What this means is that the politics of sport is a language that Russia, and the world, understands. In response, using sport to send a political message of resistance to the invasion of Ukraine makes sense, and I think its justified. Secondly, not banning Russian and Belarussian athletes from international sport is akin to tacit acceptance of the invasion of Ukraine, which is an indefensible position, geo-politically, ethically or in terms of human rights. So, while it is unfortunate that individual athletes might suffer as a result of this decision, the message being sent is absolutely essential.  

Are you aware of any other instances in which individual athletes of one country were banned from participating in sport tournaments? 

This is a unique case given the boycotting of individual athletes, as opposed to entire teams and national teams in particular. But there is a history of international sporting boycotts, which I would argue is what this is, in response to unjust policies. The most well-known example is the role of sport in bringing down the racist Apartheid regime in South Africa. The international sporting community refused to play against South African teams until Apartheid ended, and while this sport-based pressure didn’t end Apartheid single handedly, it definitely played a role.

I’m actually happy to see sport organizations engaging in such political issues again.  

This announcement has led to heated debates online about which country’s human rights violations deserve sanctions of this kind and which don’t. What’s your take?

I think all human rights violations deserve sanctions or boycotts. I was disappointed that so little was done during the recent Olympics in China in response to the genocide against the Uyghur people, or the Chinese crackdown on political freedom in Hong Kong. No good comes from comparing the pain or suffering of different groups – the point is that international sporting organizations should recognize their ethical responsibility to defend human rights and not look the other way if and when it interferes with their scheduling or threatens their brands or sponsorships.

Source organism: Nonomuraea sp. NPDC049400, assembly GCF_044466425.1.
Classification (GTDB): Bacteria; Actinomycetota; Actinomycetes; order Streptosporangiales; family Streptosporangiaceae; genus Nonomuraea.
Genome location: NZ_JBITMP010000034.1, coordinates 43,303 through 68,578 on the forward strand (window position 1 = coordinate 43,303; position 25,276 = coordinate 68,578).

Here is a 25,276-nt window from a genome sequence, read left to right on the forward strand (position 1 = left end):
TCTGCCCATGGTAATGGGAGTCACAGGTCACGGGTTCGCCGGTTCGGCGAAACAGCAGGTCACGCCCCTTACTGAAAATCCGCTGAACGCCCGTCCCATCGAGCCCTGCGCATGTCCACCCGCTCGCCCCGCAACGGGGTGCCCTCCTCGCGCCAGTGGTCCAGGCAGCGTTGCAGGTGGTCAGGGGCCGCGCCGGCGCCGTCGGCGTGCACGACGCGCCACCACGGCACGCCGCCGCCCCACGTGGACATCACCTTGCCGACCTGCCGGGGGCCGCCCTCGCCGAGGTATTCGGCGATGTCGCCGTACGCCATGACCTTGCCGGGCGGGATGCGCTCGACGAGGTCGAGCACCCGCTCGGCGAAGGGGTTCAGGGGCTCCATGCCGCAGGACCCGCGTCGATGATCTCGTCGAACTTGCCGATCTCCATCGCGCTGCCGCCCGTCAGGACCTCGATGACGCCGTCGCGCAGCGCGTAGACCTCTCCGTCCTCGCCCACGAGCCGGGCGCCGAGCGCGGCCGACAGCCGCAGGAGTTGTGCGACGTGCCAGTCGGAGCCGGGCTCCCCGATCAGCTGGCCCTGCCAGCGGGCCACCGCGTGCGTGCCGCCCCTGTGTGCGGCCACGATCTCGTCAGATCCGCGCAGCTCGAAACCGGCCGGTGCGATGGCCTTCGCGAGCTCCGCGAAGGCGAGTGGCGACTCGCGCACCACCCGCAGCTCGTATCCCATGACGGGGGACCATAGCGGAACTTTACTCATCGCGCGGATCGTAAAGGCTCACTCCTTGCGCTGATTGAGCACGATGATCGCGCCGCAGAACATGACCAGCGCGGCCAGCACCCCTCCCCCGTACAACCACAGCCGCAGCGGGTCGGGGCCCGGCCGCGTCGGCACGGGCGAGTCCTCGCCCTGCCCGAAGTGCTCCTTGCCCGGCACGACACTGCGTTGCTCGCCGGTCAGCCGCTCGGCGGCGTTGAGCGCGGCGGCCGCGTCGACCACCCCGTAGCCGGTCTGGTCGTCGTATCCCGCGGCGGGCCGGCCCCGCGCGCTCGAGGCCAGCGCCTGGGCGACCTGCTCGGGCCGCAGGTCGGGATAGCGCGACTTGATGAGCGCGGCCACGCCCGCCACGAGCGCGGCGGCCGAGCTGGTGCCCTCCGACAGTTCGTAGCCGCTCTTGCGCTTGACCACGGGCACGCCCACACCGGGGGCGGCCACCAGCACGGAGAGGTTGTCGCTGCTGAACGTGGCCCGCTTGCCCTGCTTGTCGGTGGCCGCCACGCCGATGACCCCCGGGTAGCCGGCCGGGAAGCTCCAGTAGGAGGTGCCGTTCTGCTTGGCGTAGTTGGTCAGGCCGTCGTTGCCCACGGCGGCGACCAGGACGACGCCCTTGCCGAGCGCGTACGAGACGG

Is it fair to say that there is a lot of inconsistency among the various sport-governing bodies about when politics and sports can mix?

First, sport and politics are connected, whether we choose to acknowledge this or not. The issue isn’t up for debate. The question is do we accept the political implications of sport or ignore them?

I think we have a responsibility to reckon with the politics of sport. Second, I think asking athletes to subscribe to a particular political perspective in order to participate in sport is a deeply flawed idea.

The point here is not that individual athletes be required to have a particular political point of view (though they should be allowed to express their politics if and when they want to). The real point here is that the international sporting community is entirely justified in sending a message of resistance in response to the invasion of Ukraine and in boycotting sport-based engagement with Russia as a way to send this message.

Given the suffering in Ukraine that is happening as we speak, such actions by sport organizations take precedent over the playing schedules of individual athletes.